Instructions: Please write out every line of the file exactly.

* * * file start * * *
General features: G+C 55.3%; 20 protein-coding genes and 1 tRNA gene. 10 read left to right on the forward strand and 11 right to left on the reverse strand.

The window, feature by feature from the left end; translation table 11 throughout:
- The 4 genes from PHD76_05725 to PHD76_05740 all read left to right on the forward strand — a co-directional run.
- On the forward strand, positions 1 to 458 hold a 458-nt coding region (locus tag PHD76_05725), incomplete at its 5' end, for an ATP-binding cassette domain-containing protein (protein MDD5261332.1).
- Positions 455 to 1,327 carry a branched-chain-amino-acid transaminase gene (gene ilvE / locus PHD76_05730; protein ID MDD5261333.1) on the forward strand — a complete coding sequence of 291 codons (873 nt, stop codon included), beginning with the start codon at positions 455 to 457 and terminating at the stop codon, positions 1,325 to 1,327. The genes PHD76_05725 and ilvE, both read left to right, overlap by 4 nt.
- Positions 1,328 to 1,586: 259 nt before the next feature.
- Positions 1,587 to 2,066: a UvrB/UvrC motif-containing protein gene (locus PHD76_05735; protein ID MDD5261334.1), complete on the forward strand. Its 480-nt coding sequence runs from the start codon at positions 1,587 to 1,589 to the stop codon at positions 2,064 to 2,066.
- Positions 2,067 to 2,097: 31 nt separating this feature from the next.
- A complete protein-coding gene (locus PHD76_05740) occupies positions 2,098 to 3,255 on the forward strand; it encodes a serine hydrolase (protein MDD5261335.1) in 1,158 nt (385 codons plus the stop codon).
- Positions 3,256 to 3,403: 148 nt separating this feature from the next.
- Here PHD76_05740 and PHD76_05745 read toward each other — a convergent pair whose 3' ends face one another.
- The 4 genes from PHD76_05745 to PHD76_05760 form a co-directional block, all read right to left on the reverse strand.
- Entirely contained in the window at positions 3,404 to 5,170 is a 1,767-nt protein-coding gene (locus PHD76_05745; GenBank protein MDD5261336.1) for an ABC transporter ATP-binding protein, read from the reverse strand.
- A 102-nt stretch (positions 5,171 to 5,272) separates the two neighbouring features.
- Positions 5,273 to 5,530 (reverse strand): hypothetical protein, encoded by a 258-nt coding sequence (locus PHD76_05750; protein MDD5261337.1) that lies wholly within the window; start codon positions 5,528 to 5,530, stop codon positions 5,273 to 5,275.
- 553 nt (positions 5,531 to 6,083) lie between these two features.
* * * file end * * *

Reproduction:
General features: G+C 55.3%; 20 protein-coding genes and 1 tRNA gene. 10 read left to right on the forward strand and 11 right to left on the reverse strand.

The window, feature by feature from the left end; translation table 11 throughout:
- The 4 genes from PHD76_05725 to PHD76_05740 all read left to right on the forward strand — a co-directional run.
- On the forward strand, positions 1 to 458 hold a 458-nt coding region (locus tag PHD76_05725), incomplete at its 5' end, for an ATP-binding cassette domain-containing protein (protein MDD5261332.1).
- Positions 455 to 1,327 carry a branched-chain-amino-acid transaminase gene (gene ilvE / locus PHD76_05730; protein ID MDD5261333.1) on the forward strand — a complete coding sequence of 291 codons (873 nt, stop codon included), beginning with the start codon at positions 455 to 457 and terminating at the stop codon, positions 1,325 to 1,327. The genes PHD76_05725 and ilvE, both read left to right, overlap by 4 nt.
- Positions 1,328 to 1,586: 259 nt before the next feature.
- Positions 1,587 to 2,066: a UvrB/UvrC motif-containing protein gene (locus PHD76_05735; protein ID MDD5261334.1), complete on the forward strand. Its 480-nt coding sequence runs from the start codon at positions 1,587 to 1,589 to the stop codon at positions 2,064 to 2,066.
- Positions 2,067 to 2,097: 31 nt separating this feature from the next.
- A complete protein-coding gene (locus PHD76_05740) occupies positions 2,098 to 3,255 on the forward strand; it encodes a serine hydrolase (protein MDD5261335.1) in 1,158 nt (385 codons plus the stop codon).
- Positions 3,256 to 3,403: 148 nt separating this feature from the next.
- Here PHD76_05740 and PHD76_05745 read toward each other — a convergent pair whose 3' ends face one another.
- The 4 genes from PHD76_05745 to PHD76_05760 form a co-directional block, all read right to left on the reverse strand.
- Entirely contained in the window at positions 3,404 to 5,170 is a 1,767-nt protein-coding gene (locus PHD76_05745; GenBank protein MDD5261336.1) for an ABC transporter ATP-binding protein, read from the reverse strand.
- A 102-nt stretch (positions 5,171 to 5,272) separates the two neighbouring features.
- Positions 5,273 to 5,530 (reverse strand): hypothetical protein, encoded by a 258-nt coding sequence (locus PHD76_05750; protein MDD5261337.1) that lies wholly within the window; start codon positions 5,528 to 5,530, stop codon positions 5,273 to 5,275.
- 553 nt (positions 5,531 to 6,083) lie between these two features.